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File:Toy story 8283.jpg

A sheriff and an astronaut clash over domestic sovereignty.

The first movie of Pixar's Toy Story franchise.

A plot summary, courtesy of Wikipedia:

Set in a world where toys are shown to be living things who pretend to be lifeless when in the presence of their owners, the film focuses on the toys of a six-year old boy, Andy Davis. His favorite toy is an old-fashioned cowboy doll named Sheriff Woody Pride. Woody is the head of the other toys, including Rex the Dinosaur, Mr. Potato Head, Bo Peep the shepdress, Slinky Dog, and Hamm the Piggy Bank. Andy, his single mother, and infant sister Molly, are planning to relocate the following week and have Andy's birthday early, much to the shock of the toys when Woody finds out, but Woody tries to be the optimist. He sends little green army men, led by Sarge, to survey the presents and tell the toys about it via a radio. Pretty soon, Andy gains a surprise present, which is revealed to be an electronic toy space ranger action figure named Buzz Lightyear, who actually believes that he is a space ranger.

Everybody is amazed at Buzz, and Andy begins to favor him, making Woody feel left out. When Andy and his mother decide to go to Pizza Planet for supper, Woody tries to get Buzz discarded behind the shelf, but his plan backfires and Buzz is thrown out the window by mistake. Some of the other toys, mainly Potato Head and Hamm, begin to accuse Woody of murdering Buzz out of envy, but Woody is saved when Andy decides to take him to Pizza Planet after failing to find Buzz. Buzz, thinking too that Woody tried to murder him, confronts Woody and they soon fight, which leaves them out on the street, until they find a car heading to Pizza Planet and stow away in it. However, at Pizza Planet, Buzz's delusion and still believing that he is a real space ranger leads them to eventually be captured by Andy's destructive toy-killing neighbor Sid Phillips...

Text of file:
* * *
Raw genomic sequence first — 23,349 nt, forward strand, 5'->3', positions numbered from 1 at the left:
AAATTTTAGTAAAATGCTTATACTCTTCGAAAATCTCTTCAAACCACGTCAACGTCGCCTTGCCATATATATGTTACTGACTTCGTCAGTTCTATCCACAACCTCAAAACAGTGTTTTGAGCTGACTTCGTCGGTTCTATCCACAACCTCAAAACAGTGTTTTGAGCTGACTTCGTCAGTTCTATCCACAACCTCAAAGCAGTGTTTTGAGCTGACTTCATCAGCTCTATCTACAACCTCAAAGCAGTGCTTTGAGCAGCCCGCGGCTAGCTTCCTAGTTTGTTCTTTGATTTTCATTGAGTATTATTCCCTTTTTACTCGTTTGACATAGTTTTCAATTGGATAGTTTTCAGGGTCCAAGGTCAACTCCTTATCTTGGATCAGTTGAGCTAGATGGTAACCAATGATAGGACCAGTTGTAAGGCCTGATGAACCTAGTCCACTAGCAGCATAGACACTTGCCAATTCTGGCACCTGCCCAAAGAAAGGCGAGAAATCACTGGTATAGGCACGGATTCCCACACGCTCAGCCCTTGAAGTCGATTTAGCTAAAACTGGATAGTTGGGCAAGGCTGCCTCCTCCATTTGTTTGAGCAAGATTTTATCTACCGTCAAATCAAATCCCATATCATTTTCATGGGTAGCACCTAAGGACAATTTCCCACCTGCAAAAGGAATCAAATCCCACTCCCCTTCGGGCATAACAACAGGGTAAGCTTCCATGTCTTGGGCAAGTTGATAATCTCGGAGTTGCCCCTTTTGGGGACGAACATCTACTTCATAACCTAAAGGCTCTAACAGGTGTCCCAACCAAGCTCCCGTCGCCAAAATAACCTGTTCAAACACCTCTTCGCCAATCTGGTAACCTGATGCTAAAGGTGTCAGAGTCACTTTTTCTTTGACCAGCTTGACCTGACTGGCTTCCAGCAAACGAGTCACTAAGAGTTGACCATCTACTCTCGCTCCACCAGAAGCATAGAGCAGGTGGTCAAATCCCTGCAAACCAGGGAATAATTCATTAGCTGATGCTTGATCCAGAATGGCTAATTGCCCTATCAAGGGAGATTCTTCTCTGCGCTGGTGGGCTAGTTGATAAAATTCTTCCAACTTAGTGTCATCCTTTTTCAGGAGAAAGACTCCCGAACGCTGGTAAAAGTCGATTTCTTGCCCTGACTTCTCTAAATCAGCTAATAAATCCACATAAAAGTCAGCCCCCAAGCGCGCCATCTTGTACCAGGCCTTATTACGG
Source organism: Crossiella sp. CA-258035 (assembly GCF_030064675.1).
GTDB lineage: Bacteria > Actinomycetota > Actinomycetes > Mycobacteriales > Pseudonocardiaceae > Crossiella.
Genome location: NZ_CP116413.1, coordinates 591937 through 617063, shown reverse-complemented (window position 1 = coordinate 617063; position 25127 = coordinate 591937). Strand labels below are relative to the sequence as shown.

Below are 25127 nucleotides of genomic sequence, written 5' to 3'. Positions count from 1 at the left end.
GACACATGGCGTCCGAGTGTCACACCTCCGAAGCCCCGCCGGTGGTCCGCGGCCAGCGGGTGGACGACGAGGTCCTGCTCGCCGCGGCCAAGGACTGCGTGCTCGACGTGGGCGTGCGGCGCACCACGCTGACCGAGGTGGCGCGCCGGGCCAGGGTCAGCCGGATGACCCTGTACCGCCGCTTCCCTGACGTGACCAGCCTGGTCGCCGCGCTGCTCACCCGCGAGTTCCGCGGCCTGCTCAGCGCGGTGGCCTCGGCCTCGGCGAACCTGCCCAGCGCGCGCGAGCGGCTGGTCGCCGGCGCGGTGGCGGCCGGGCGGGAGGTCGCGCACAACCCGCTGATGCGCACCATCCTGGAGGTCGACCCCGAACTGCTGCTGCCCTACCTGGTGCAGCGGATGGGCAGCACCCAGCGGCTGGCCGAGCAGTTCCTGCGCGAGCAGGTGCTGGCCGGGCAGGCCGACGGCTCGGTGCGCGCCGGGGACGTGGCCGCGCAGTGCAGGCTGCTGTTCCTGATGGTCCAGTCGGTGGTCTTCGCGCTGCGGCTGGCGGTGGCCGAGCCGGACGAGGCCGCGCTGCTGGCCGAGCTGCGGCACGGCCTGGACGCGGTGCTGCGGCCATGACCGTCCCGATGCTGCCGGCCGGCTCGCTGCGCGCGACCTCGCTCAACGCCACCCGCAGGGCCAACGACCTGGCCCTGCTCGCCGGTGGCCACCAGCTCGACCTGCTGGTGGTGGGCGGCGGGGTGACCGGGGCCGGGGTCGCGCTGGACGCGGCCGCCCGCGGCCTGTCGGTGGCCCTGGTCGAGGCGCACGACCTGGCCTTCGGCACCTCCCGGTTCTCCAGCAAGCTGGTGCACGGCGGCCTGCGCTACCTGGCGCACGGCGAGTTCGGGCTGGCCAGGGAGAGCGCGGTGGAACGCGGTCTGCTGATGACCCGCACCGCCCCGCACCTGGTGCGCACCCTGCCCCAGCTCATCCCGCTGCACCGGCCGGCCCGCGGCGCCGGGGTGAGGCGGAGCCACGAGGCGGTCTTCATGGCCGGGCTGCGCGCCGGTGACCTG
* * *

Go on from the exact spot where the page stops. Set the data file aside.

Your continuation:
Tropes common to the franchise are listed on the Toy Story franchise page. Tropes specific to this movie include:
  • Abnormal Limb Rotation Range: Woody to scare away Sid.
  • All There in the Manual: The names of most of Sid's toys were only in shown in the script and the roll call at the end of the video game.
  • Always Someone Better: Buzz definitely presents this for Woody. Buzz is a modern, battery-powered, talking toy with pop-out wings, a "lightbulb that blinks", and a retractable helmet. Woody... has a drawstring-powered vocalizer. You can see why he'd feel a bit threatened by Buzz's presence at first.
  • Banister Slide: Woody is sent on one by Andy near the beginning.
  • Bond One-Liner: By Woody, as he uses Buzz's karate action to drive away Sid's toys (who they thought were cannibals at the time).

"Sorry guys, but dinner's cancelled!"